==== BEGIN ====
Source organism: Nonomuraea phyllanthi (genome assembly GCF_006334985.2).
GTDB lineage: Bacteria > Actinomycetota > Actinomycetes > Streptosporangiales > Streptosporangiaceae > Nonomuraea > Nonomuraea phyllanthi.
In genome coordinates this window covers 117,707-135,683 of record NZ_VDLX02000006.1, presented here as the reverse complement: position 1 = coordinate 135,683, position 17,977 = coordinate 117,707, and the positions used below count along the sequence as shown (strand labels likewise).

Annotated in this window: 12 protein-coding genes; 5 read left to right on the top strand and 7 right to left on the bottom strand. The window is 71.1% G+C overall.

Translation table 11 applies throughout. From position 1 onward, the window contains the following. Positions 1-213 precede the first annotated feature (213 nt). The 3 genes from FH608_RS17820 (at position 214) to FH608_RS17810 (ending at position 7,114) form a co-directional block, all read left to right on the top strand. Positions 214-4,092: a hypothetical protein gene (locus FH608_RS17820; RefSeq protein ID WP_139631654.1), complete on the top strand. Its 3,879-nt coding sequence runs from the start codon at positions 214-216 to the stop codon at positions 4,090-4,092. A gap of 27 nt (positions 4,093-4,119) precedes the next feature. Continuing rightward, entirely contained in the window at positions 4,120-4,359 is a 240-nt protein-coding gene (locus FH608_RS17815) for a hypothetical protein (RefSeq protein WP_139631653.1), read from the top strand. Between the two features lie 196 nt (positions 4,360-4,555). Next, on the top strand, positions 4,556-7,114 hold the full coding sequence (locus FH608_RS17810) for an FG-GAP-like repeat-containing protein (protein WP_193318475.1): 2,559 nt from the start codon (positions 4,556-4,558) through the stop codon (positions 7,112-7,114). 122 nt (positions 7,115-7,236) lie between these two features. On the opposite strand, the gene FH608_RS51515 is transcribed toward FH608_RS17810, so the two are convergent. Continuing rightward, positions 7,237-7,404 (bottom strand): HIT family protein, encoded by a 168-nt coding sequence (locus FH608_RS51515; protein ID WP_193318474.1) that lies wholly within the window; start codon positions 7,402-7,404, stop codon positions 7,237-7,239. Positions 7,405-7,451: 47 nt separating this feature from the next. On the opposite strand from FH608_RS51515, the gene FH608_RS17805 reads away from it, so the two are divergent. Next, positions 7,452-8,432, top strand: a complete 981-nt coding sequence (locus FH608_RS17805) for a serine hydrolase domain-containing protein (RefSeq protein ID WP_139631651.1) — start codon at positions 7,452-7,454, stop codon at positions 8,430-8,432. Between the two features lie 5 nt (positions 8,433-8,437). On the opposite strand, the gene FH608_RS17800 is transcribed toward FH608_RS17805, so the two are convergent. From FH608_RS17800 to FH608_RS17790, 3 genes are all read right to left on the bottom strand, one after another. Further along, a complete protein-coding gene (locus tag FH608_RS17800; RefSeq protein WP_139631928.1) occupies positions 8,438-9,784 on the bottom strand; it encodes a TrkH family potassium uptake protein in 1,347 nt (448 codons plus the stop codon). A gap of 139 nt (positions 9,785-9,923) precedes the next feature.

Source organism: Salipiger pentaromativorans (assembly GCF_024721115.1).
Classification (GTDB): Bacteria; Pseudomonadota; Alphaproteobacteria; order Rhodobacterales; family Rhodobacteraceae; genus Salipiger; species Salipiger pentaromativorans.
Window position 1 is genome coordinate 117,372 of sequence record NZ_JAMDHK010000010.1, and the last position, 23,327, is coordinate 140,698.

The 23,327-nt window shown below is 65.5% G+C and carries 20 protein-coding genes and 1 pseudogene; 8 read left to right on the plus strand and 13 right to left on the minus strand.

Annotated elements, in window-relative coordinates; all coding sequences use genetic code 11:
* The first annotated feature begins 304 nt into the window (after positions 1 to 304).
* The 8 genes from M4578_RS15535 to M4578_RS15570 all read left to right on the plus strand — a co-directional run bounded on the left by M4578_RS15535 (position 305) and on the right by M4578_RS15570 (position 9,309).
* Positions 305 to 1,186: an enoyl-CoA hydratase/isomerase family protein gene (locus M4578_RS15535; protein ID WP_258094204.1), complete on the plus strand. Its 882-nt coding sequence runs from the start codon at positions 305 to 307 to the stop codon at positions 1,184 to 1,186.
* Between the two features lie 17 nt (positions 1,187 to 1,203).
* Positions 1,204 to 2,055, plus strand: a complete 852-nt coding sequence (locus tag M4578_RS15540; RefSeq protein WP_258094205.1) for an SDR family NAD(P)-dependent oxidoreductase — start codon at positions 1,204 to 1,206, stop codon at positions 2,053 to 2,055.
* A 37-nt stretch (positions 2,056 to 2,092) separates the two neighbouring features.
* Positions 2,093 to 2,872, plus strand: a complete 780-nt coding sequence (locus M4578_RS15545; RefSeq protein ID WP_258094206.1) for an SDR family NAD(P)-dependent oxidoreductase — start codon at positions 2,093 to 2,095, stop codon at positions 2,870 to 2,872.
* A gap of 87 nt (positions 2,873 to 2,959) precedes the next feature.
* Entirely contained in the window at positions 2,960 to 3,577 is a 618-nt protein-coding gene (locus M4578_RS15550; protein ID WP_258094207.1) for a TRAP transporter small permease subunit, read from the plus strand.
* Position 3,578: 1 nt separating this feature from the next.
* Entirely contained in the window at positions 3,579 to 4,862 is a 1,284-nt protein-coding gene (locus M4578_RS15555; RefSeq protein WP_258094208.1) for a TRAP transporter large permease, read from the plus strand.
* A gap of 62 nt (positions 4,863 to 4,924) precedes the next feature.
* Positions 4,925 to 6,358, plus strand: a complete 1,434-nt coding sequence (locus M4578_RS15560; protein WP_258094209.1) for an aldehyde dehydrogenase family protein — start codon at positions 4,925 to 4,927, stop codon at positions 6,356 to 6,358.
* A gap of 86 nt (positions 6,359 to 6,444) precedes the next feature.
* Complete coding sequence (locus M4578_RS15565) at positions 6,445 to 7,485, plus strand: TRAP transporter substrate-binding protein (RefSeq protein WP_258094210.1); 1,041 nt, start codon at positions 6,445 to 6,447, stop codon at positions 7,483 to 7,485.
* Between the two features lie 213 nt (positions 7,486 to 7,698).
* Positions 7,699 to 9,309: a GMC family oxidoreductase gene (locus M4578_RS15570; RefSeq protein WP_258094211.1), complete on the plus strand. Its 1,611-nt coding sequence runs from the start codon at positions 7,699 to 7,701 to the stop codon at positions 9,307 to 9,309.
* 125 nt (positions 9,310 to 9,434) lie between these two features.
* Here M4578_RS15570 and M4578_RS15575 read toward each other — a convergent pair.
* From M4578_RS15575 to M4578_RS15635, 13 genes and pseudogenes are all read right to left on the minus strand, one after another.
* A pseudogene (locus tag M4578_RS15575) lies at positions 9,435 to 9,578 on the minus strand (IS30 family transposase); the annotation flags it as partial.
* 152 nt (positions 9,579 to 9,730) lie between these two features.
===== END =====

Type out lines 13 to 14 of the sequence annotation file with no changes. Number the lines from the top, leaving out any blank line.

* Positions 305 to 1,186: an enoyl-CoA hydratase/isomerase family protein gene (locus M4578_RS15535; protein ID WP_258094204.1), complete on the plus strand. Its 882-nt coding sequence runs from the start codon at positions 305 to 307 to the stop codon at positions 1,184 to 1,186.
* Between the two features lie 17 nt (positions 1,187 to 1,203).